At about 6:30 a.m. on the morning of November 6, 1957, 12 year old Everett Clark of Dante, Tennessee, got up to let his dog Frisky outside.
He saw an object in the field about 100 yards from his home. He thought he was dreaming, and went back inside.
About 20 minutes later, he went out to call his dog and found Frisky and other dogs across the road in the field by the object.
Outside the object were two men and two women, apparently normally dressed. One of the men grabbed at Frisky, who growled and backed away. He grabbed another dog who attempted to bite him, so he let it go.
During interviews later, Everett said the people talked like German soldiers he had seen in movies on television. When they got into the ship, they looked as if they walked right through the side, as if it were glass. The object took off straight up and made no sound. It was long and round, said Everett, and of no particular color. Asked if it could have been translucent, he said he guessed so.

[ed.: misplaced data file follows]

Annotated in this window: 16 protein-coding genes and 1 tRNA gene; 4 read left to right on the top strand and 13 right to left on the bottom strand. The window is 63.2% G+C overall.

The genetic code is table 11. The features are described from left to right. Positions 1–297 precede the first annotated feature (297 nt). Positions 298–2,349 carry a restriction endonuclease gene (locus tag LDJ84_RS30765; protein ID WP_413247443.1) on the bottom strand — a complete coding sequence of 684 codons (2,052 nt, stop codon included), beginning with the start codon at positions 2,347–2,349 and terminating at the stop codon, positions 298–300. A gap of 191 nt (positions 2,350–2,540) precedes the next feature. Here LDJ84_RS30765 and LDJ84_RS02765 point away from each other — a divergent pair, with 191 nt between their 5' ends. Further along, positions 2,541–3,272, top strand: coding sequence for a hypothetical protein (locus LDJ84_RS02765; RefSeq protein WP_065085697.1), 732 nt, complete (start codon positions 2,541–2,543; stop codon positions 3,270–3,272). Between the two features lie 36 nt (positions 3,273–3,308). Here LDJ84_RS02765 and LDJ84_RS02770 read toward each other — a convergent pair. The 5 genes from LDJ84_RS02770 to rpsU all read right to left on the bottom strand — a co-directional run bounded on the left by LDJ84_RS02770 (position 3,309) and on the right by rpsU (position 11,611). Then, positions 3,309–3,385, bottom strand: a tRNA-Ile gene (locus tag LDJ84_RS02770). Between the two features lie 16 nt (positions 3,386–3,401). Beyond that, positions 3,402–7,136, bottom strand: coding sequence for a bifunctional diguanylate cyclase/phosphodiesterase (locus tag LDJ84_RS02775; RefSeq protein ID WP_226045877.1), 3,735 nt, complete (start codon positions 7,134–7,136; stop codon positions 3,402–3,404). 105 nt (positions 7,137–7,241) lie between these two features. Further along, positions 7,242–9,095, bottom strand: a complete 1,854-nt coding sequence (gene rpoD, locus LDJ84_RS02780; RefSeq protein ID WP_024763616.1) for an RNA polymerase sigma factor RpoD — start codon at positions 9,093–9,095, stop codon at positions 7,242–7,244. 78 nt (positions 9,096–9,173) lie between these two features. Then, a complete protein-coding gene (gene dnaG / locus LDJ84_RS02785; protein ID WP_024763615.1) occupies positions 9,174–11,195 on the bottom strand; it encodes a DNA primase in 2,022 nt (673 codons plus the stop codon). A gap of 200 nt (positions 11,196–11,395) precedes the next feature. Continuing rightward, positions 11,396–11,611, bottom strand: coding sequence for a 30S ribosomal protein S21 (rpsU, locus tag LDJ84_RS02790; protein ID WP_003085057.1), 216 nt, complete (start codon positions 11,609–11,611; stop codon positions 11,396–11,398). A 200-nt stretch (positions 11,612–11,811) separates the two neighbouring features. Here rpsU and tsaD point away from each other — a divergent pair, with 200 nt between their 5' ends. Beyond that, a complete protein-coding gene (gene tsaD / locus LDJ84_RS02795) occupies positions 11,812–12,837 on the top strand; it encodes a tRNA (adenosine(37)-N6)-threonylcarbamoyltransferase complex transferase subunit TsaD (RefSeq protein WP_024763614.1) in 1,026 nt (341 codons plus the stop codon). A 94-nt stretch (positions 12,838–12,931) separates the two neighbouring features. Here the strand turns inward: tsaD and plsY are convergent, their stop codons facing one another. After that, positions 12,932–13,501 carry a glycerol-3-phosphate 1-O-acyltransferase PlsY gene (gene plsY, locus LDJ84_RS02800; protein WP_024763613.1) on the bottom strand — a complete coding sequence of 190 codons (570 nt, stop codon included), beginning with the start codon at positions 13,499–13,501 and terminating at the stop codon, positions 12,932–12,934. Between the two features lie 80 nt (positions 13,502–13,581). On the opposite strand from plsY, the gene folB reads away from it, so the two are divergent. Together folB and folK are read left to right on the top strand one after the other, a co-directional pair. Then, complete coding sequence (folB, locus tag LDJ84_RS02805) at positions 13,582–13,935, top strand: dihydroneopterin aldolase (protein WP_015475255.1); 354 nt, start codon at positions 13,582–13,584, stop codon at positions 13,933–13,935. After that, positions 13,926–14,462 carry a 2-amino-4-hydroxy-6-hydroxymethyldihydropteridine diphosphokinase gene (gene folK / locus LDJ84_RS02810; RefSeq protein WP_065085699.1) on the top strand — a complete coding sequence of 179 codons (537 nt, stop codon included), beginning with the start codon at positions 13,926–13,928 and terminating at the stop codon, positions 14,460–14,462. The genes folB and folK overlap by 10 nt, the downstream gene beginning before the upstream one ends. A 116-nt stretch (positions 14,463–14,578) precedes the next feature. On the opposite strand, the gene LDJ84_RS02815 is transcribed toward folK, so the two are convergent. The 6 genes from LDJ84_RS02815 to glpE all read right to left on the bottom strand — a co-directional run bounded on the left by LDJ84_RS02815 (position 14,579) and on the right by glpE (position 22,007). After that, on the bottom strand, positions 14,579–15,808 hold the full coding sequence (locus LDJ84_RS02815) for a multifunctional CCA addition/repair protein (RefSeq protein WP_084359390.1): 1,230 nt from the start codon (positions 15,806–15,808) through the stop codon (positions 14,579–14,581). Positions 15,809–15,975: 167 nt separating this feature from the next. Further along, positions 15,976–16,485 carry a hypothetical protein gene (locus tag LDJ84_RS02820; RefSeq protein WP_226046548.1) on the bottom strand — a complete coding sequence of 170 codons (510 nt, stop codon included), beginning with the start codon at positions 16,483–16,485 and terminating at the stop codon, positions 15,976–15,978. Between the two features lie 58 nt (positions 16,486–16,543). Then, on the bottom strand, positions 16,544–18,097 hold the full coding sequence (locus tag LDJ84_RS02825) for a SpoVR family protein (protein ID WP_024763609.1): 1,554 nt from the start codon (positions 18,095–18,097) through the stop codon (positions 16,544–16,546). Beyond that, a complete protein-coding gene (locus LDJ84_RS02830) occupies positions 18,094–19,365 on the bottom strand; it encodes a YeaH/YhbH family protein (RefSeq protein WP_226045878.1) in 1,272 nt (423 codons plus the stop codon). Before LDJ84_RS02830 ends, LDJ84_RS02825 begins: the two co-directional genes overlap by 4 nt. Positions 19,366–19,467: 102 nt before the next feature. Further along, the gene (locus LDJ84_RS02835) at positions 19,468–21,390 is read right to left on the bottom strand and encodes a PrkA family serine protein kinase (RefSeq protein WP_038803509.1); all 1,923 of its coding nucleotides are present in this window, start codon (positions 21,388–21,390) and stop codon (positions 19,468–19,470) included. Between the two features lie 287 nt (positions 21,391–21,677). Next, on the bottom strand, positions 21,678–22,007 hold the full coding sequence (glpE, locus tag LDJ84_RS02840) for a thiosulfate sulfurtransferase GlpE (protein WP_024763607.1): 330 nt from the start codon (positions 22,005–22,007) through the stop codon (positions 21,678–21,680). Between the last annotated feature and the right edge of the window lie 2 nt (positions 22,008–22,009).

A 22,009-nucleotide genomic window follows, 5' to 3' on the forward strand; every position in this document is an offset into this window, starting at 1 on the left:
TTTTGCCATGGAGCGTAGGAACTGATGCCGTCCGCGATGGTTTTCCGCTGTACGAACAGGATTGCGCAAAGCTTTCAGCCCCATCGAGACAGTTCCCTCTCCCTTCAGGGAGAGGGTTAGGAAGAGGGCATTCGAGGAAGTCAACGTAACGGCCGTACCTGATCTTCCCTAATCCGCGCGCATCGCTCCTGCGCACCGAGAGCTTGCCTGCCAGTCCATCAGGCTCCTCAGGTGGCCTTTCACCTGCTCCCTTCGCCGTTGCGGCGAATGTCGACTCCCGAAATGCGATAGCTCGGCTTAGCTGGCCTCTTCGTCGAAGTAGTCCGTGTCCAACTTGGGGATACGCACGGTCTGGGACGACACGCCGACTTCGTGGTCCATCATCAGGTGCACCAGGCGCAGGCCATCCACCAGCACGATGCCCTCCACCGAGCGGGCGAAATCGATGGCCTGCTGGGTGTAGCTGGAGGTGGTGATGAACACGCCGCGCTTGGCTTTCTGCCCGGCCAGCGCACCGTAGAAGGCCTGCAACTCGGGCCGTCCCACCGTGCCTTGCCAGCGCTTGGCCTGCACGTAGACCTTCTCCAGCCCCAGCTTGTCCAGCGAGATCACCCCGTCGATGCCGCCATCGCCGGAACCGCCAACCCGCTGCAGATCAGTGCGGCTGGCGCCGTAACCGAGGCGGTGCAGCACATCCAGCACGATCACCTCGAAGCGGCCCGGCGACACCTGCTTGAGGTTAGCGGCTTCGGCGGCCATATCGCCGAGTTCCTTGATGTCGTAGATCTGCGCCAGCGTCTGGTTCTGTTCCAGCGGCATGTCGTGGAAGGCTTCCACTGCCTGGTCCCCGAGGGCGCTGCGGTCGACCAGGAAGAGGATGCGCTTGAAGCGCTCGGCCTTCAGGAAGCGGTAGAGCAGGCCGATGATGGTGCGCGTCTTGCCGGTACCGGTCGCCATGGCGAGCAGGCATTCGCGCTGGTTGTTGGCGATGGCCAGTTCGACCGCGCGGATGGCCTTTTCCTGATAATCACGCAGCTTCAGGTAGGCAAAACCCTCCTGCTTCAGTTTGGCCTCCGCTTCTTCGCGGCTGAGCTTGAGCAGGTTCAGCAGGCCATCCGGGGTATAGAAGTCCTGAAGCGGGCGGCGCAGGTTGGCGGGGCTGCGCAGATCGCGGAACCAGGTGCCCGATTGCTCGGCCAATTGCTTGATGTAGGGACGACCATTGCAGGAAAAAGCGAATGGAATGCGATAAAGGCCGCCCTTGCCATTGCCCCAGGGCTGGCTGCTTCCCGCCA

Other information that bears on the incident is that one of the men had motioned to Everett to come to him, but Everett declined. He was questioned by reporters to ascertain whether he had heard of the Schmidt incident, but he apparently hadnít.
The Schmidt story was just hitting news wires late on the preceding night and didnít appear in Knoxville papers until the 6th.
When reporter Carson Brewer went to the field with Everett and others, he himself saw an oblong ring of pressed grass. He found he could not make a similar marking unless he walked round and round at least a dozen times. The impression was 24' x 5'. Everett said the object was considerably larger than that, however.
His father remarked later: I donít think he made it up, but I still donít believe it.